Humberstone Gate May Fair, where it is said Joseph's mother was frightened by an elephant, which she believed caused her sons condition.
This statue will also remind us that Joseph was a native of Leicester and encourage visitors and tourists to the City, to look beyond our shopping centers and fancy condos and enjoy our rich history and heritage.
Leicester Market which dates back over 700 years and is the largest open air covered market in Europe.
A city council spokesperson said: "Joseph Merrick's story is a significant part of Leicester's history, and his story addresses important issues about society's changing attitudes towards disability. "The city council is not responsible for erecting statues, but if other groups or organisations want to raise the money, we are happy to help facilitate the process."
- BBC News 11 May 2019
We have also approached sculptor Sean Hedges-Quinn who designed a statue to Leicester suffragette Alice Hawkins.
He said: "Clearly Joseph's physical appearance makes him different to most other statues. "There is no reason why someone with such disabilities should not have a statue, but there is a decision about whether to have him wearing his famous hood. "It is early days in the project, but I think it would be fascinating to work on."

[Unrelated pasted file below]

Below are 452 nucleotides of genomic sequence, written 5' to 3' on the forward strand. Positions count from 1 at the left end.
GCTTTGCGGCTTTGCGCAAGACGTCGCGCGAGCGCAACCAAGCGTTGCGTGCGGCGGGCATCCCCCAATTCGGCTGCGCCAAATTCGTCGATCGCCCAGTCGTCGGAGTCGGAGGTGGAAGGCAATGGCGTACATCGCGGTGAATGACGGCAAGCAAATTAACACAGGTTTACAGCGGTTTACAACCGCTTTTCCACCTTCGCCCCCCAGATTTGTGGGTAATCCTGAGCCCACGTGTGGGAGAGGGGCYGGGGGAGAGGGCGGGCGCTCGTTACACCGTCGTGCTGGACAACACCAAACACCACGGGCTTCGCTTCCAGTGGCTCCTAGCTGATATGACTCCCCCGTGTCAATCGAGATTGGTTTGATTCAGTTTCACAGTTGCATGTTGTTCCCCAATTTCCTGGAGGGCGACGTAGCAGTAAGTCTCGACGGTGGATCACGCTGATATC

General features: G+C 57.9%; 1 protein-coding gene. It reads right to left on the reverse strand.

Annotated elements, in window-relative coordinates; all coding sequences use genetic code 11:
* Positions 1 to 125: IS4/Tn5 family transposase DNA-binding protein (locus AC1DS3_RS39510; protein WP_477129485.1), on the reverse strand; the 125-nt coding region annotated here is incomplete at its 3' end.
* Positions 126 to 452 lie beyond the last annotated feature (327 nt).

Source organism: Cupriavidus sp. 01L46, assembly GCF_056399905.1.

He estimated the project would cost about £100,000.
The new initial draft of the statue. (09/09/19)
Joseph Carey Merrick known also as 'the Elephant Man' was born in Leicester on 5 August 1862.
Born without any indication of the affliction yet to come, Joseph lived at home first with his mother and father then, after his mother passed away and his father remarried, with his uncle then being admitted into the Leicester Union Workhouse at the age of seventeen unable to find work.
The gates of the Leicester Union Workhouse. The only surviving reminder of the institution which once stood here.
After four years in the institution, Joseph, knowing his appearance grew interest, wrote to a local music hall proprietor Sam Torr to offer his services as a novelty or freak, this being the only work options available to him.